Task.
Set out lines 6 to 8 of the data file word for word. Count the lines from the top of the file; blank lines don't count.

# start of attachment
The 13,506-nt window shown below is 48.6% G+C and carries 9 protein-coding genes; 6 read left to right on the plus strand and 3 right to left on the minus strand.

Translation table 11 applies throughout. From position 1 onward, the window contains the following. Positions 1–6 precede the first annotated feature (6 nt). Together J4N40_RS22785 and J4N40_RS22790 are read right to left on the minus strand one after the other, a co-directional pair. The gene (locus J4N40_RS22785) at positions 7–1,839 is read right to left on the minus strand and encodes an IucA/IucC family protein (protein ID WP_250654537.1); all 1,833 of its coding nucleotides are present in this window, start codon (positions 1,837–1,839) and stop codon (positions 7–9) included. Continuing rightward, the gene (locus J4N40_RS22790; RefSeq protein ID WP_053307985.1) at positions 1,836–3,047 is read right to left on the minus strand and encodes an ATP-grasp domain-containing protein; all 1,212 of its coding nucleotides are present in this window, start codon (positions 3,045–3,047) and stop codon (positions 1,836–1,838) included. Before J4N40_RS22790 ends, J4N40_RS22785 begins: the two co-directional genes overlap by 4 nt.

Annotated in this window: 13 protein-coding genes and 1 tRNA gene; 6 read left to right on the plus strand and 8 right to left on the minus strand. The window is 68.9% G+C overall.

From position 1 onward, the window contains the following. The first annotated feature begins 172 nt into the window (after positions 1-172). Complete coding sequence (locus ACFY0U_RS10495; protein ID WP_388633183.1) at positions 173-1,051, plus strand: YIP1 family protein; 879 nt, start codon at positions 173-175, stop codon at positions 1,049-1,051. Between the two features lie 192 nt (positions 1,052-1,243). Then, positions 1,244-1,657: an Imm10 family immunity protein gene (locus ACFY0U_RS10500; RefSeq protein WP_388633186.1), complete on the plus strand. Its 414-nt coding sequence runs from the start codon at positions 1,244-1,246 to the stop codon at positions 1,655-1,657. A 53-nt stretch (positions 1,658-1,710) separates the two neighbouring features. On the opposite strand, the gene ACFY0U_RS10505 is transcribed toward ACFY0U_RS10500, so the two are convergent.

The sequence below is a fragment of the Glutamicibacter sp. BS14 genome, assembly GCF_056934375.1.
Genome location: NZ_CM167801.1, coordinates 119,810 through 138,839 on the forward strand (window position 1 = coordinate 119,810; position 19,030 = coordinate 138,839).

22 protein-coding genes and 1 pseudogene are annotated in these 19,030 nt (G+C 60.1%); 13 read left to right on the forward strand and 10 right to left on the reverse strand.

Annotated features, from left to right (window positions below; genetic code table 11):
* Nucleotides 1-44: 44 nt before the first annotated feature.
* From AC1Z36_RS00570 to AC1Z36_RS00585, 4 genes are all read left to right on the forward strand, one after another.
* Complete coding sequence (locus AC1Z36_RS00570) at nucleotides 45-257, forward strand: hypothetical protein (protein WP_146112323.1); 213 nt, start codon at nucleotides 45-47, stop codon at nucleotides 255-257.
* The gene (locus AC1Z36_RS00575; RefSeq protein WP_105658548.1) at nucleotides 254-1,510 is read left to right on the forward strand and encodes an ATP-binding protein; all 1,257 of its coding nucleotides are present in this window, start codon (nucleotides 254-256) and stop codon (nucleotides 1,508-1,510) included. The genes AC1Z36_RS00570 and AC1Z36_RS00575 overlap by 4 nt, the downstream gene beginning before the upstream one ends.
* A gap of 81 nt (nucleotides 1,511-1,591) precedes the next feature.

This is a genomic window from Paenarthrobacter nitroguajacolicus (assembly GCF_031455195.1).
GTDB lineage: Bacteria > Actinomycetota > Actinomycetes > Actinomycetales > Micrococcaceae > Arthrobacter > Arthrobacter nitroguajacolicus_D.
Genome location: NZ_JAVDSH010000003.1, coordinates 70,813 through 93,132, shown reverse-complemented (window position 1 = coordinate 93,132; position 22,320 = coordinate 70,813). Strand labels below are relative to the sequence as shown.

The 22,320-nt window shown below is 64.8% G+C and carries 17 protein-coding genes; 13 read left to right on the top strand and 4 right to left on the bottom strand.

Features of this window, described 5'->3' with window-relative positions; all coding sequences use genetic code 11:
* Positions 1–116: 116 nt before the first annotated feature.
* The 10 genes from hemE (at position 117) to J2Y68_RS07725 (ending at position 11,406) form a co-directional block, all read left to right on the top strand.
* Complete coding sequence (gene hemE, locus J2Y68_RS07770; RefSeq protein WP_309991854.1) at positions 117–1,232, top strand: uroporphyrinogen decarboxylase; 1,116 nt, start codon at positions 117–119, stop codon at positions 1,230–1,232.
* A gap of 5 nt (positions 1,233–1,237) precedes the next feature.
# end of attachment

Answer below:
Genome location: NZ_CM167801.1, coordinates 119,810 through 138,839 on the forward strand (window position 1 = coordinate 119,810; position 19,030 = coordinate 138,839).

22 protein-coding genes and 1 pseudogene are annotated in these 19,030 nt (G+C 60.1%); 13 read left to right on the forward strand and 10 right to left on the reverse strand.

Annotated features, from left to right (window positions below; genetic code table 11):